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Written by: Mike Yang

The FTC is supporting the efforts of the FCC to expand the definition of what constitutes and illegal call and make life more difficult for telemarketers and robocall operators.
In comments sent to the FCC this week, the FTC said that a proposed rule that would allow the establishment of a broad Do Not Originate list of numbers that should never be allowed to make calls would help protect consumers from the barrage of robocalls they receive right now. The proposed FCC rule also would carriers to block calls at the network level when a subscriber who owns the a given number asks for that action. Right now, carriers are required to complete all calls on their networks.
The FTC said in its comments that this rule would benefit consumers and also put some roadblocks in the way of robocall operations.
“Consumers will benefit from the widespread availability of provider-based call-blocking solutions. Congress has long recognized that consumers should be free from abusive telephone calls that impinge on consumers’ privacy, and better call-blocking technology would satisfy strong consumer demand for a solution to curb the barrage of unwanted calls,” the FTC comments say.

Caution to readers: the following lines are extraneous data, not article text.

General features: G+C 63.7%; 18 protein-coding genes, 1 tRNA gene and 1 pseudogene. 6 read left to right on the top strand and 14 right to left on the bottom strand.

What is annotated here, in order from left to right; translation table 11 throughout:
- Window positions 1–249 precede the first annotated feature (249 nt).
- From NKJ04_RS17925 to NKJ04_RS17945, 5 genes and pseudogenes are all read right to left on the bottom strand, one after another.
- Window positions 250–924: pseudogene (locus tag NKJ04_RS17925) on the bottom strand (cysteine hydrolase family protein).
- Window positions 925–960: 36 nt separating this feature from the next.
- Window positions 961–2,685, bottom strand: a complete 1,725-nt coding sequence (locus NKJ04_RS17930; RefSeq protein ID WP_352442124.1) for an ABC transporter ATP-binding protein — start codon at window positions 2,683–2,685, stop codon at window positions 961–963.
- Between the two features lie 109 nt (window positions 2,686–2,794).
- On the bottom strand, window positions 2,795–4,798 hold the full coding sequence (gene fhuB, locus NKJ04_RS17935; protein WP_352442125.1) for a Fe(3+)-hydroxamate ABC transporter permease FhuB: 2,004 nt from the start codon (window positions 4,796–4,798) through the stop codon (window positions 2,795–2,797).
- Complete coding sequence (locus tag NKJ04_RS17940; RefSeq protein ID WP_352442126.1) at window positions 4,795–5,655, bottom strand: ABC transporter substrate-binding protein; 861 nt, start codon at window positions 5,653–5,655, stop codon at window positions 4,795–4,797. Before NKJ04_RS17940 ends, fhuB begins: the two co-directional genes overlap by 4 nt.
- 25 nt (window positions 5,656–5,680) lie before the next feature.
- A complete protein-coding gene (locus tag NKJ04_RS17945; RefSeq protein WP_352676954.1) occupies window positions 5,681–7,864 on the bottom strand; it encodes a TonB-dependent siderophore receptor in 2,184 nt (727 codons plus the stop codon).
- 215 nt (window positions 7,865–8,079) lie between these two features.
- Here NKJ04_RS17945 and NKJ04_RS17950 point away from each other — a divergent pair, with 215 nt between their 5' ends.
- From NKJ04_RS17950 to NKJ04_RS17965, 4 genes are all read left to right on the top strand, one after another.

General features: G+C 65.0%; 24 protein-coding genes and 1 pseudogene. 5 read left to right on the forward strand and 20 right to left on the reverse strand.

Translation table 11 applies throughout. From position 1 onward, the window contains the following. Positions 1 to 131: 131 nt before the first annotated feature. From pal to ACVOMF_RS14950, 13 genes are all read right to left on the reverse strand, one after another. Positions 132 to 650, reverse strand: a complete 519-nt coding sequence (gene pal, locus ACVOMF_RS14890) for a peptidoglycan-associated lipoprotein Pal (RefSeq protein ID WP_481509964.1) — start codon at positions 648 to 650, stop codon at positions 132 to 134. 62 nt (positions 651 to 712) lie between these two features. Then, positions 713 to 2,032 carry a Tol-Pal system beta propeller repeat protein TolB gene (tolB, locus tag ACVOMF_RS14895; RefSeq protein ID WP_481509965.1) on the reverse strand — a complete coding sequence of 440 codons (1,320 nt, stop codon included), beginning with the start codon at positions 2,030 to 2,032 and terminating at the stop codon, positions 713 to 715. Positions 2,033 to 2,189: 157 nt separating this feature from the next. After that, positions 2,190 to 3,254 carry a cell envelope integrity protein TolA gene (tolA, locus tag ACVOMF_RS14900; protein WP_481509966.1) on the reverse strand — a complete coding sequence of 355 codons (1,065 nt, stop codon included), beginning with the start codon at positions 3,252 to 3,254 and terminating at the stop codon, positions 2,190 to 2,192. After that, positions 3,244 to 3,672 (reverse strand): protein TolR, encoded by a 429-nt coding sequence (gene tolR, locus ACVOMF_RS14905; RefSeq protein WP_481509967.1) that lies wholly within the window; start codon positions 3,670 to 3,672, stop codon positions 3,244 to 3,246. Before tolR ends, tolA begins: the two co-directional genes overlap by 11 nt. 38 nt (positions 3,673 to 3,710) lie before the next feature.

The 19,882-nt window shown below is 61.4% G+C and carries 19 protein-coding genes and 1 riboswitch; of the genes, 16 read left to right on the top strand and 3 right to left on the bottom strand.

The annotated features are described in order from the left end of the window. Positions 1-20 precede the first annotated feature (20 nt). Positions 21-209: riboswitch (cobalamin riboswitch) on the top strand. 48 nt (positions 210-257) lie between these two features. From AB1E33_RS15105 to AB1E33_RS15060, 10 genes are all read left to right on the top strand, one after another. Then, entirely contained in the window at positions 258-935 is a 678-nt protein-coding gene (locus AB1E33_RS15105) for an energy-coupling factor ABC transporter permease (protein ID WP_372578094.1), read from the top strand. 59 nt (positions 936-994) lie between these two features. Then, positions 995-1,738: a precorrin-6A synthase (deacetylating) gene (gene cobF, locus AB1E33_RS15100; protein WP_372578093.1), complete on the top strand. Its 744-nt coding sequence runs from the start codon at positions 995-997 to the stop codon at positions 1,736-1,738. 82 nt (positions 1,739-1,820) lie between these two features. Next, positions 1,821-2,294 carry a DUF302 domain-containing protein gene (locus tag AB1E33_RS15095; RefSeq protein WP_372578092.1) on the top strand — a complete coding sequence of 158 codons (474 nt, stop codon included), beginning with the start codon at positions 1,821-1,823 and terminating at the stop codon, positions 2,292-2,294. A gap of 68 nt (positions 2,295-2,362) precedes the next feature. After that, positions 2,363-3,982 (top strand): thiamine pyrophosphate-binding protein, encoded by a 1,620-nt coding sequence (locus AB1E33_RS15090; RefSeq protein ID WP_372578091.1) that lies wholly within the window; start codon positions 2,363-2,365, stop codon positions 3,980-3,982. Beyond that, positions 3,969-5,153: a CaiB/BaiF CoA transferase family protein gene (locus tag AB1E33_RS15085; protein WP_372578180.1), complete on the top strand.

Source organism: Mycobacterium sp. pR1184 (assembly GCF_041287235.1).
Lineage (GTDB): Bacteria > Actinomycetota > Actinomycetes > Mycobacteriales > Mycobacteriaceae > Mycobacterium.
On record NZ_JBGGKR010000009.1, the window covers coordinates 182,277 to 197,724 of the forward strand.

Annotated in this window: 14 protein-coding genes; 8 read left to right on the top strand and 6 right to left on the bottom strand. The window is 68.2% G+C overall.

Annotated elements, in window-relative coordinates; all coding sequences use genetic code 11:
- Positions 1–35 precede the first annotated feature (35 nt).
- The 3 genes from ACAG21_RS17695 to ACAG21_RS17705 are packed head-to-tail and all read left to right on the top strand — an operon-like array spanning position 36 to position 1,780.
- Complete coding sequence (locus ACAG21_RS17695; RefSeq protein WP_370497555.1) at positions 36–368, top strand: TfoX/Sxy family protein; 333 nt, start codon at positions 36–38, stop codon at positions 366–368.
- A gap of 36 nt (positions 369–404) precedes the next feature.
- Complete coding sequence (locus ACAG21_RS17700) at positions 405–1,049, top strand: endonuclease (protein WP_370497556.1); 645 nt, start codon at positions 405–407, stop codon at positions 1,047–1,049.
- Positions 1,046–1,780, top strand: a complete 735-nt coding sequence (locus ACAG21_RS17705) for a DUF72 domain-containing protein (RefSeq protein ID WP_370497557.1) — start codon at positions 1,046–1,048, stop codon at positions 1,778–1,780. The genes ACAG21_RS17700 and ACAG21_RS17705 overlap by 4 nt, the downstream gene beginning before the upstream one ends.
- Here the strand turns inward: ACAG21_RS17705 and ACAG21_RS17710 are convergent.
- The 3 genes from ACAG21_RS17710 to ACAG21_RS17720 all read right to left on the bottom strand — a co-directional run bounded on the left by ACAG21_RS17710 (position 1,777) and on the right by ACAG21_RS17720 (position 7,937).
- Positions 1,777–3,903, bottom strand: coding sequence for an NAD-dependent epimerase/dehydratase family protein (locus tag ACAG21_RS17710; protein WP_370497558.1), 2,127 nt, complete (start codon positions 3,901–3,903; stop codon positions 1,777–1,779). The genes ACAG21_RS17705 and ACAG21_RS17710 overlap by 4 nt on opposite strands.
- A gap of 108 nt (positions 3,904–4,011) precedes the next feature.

“Increased blocking of unassigned numbers could result in increased spoofing of valid telephone numbers.”

“In addition, widespread call blocking has the potential to drive up costs for illegal telemarketing operations and thus reduce the economic incentive to make illegal calls. Currently, the cost of placing large numbers of calls is so low that illegal calling operations can blast out millions of calls but still make a profit by making sales to the small fraction of call recipients who agree to purchase the purported goods or services offered. Call-blocking technology, if implemented on a widespread basis, could reduce revenues for illegal telemarketing operations, thereby making it more difficult to operate profitably.”
Part of the proposed rule also would allow for blocking of calls that include a spoofed caller ID signal. Fraudsters typically use this technique in illegal robocall operations and usually impersonate trusted numbers, such as those owned by government agencies or financial institutions. The FTC said in its comments that it supports this idea, but also warned of potential consequences.
“Increased blocking of unassigned numbers could result in increased spoofing of valid telephone numbers. When a scammer spoofs a legitimate telephone number, the consumer or business which subscribes to that number can be bombarded by return calls and complaints. Providers must be ready to assist individuals and businesses whose telephone numbers may be unlawfully spoofed by providing clear guidance regarding what to do if this happens and prompt action to resolve the issue,” the FTC said.
CC By-sa license image from Matt Brown